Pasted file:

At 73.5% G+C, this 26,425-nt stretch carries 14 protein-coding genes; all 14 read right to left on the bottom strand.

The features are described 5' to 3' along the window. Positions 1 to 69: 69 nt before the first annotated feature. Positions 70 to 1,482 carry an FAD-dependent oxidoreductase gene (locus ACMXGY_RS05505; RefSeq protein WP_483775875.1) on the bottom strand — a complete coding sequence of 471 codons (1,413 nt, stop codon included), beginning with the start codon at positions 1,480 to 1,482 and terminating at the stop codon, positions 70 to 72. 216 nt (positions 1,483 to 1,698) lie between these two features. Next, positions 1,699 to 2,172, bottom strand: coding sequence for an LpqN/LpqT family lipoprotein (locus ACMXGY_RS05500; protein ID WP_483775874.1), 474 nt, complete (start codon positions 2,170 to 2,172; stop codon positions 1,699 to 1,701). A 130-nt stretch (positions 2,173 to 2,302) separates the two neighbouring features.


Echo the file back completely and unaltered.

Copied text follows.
At 73.5% G+C, this 26,425-nt stretch carries 14 protein-coding genes; all 14 read right to left on the bottom strand.

The features are described 5' to 3' along the window. Positions 1 to 69: 69 nt before the first annotated feature. Positions 70 to 1,482 carry an FAD-dependent oxidoreductase gene (locus ACMXGY_RS05505; RefSeq protein WP_483775875.1) on the bottom strand — a complete coding sequence of 471 codons (1,413 nt, stop codon included), beginning with the start codon at positions 1,480 to 1,482 and terminating at the stop codon, positions 70 to 72. 216 nt (positions 1,483 to 1,698) lie between these two features. Next, positions 1,699 to 2,172, bottom strand: coding sequence for an LpqN/LpqT family lipoprotein (locus ACMXGY_RS05500; protein ID WP_483775874.1), 474 nt, complete (start codon positions 2,170 to 2,172; stop codon positions 1,699 to 1,701). A 130-nt stretch (positions 2,173 to 2,302) separates the two neighbouring features.